I wonder. If it were socially normal for men today to get petted and soothed and allowed to be helpless for a period when their kids were born, would we have as many who decide they're dainty ladies as soon as parental obligations arise?

But that is exactly the time when they should be stepping up to look after the mother of their child. A lot of men *do *become whiny helpless babies when their kids are born and it's the most fucked up thing in the world, the woman is at the most vulnerable and tired and stressed she's ever been and she has to look after her husband with "postnatal depression" as well as a newborn.

I can see that a lot of men do have a "need" to be fussed over and petted, and a lot of shitty male behaviour is explained that way, including the behaviour I just described. Maybe they need to go to spas and groom each other like apes or something. But however they meet that need they shouldn't be doing it just after childbirth!

Am I contradicting myself? Maybe, but I think allowing this kind of thing to happen in the liminal space of a ritual could conceivably work but letting it leak into daily life would be terrible!

Of course they should be! However in traditional societies all of this birthing stuff would be exclusionary of males anyway and other women would be dealing with the work of it.

If it were a ritual in which the man "births" his own adult responsible self, I wonder if it would help at all?

I like the mental image of men grooming each other like apes!

However, it made me aware of something : childbirth is also about community - women coming together. Men are no good at this. They hardly ever organize nice things /events for each other.

"If we as a society cared and let men get away with more will they ever treat us with respect and care more about their offspring?" Are you kidding me? How more coddled men should get????!!

[–] crodish 15 points Edited

Isn't there something called Couvade symptom (which is probably where it got its name from, Couvade?) where the father experiences a phantom pregnancy along with his wife that can include back pains, false "contractions" (idk where) and sometimes even "a baby" kicking? I used to think it was sympathetic pains but now I realize it's just men's bullshit coming out so strongly it became its own term, just like transgirl periods uwu

There was a different ritual where when a wife was giving birth, a rope or something would be tied to the man's testicles and she would yank on it everytime she experienced a contraction so he could really experience the pain with her. We need to bring that back. Like in law, not even optional spiritual namaste shit. The world population would nosedive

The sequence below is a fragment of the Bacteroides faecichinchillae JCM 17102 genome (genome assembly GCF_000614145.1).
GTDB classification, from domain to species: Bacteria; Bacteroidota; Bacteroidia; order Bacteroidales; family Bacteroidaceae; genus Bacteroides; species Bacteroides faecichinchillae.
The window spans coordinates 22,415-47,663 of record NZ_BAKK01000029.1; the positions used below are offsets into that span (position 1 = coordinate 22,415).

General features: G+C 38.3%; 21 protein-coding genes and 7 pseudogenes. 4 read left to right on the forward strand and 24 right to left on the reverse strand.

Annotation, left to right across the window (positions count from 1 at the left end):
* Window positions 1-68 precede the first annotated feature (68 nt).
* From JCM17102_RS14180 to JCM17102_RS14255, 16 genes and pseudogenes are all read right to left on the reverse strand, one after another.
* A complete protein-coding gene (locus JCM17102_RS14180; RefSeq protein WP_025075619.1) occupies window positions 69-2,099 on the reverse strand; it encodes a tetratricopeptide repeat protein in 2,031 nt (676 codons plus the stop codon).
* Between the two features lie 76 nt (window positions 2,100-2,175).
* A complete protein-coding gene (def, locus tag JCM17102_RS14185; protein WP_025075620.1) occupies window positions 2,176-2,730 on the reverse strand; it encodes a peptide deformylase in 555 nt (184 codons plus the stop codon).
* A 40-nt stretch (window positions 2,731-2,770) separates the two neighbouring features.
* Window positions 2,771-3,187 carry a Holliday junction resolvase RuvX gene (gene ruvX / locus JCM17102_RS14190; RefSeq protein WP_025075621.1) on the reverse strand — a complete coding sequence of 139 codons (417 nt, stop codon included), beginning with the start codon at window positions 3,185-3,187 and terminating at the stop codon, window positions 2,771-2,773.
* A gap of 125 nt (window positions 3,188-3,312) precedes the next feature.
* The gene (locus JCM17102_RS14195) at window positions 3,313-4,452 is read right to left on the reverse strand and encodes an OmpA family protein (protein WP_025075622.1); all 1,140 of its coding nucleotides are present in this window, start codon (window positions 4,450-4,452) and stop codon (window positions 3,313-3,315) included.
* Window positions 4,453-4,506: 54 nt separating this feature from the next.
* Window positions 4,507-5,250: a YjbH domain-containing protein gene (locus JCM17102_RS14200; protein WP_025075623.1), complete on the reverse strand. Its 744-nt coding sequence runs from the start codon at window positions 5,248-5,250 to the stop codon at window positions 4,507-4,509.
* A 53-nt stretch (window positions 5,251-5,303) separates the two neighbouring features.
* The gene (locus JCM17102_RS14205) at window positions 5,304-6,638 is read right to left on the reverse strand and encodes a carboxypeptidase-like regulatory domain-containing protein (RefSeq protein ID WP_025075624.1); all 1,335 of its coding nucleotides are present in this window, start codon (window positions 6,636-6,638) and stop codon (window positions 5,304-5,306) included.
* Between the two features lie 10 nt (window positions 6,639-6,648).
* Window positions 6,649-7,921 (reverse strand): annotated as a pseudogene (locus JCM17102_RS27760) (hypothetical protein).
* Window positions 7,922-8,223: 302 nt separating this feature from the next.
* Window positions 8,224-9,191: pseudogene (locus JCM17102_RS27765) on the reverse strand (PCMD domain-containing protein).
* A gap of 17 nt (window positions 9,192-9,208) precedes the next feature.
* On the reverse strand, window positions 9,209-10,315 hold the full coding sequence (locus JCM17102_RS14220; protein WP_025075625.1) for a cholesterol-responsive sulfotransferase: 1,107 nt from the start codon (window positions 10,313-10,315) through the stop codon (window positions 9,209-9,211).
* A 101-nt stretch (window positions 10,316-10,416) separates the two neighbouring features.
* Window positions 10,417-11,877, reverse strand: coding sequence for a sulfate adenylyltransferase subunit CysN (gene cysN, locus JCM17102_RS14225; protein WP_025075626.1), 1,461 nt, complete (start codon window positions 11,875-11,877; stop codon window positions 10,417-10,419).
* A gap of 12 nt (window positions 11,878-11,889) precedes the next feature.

I can understand the POV of the missionary. It's not the man's job to pretend to be ill next to his wife who actually went through giving birth. A man pretending to "give birth" is just taking up resources that should be focused on the actual mother.

Very interesting, especially given how universal this apparently was. Personally, I think it's due to "birthing envy" - i always felt that penis envy is quite sketchy and it is the other way round.

The "warding off evil spirits" is a big thing - I work with refugees and some ethnic groups have quite a lot of traditions surrounding a newborn to ward off spirits. One time I was asked to provide a knife because it was necessary, according to their superstition, to put a knife in bed with the newborn to keep evil spirits away. The Nigel (southern Italian) uses pet names such "little ugly" - the superstition being, that spirits/the devil will not be interested then.

The Nigel (southern Italian) uses pet names such "little ugly"

Sgorbietto?

It wasn't the most common custom, but all continents had multiple groups of people that practiced it. Personally I feel like it was more common, but like above I mentioned missionary had extremely negative opinion of this custom.

Kind of reminds me of the Handmaid's Tale, but not. Don't know how to describe the way this makes me feel.

If you replaced the infertile wives with TIMs (and allowed them to rape the handmaids along with the husbands), sounds just like that DailyDot writer's wet dream.

I’ve heard that some tribes in the Amazon practice this, but I’d never heard that name for it. It’s not so much the man lying in bed looking weak as standing outside screaming in pain while the mother gives birth inside.

This sounds to me like examples of male fragility. Men don't like not being the center of attention during women's pregnancy. Some of them become violent over it, some of them apparently fake illnesses for sympathy.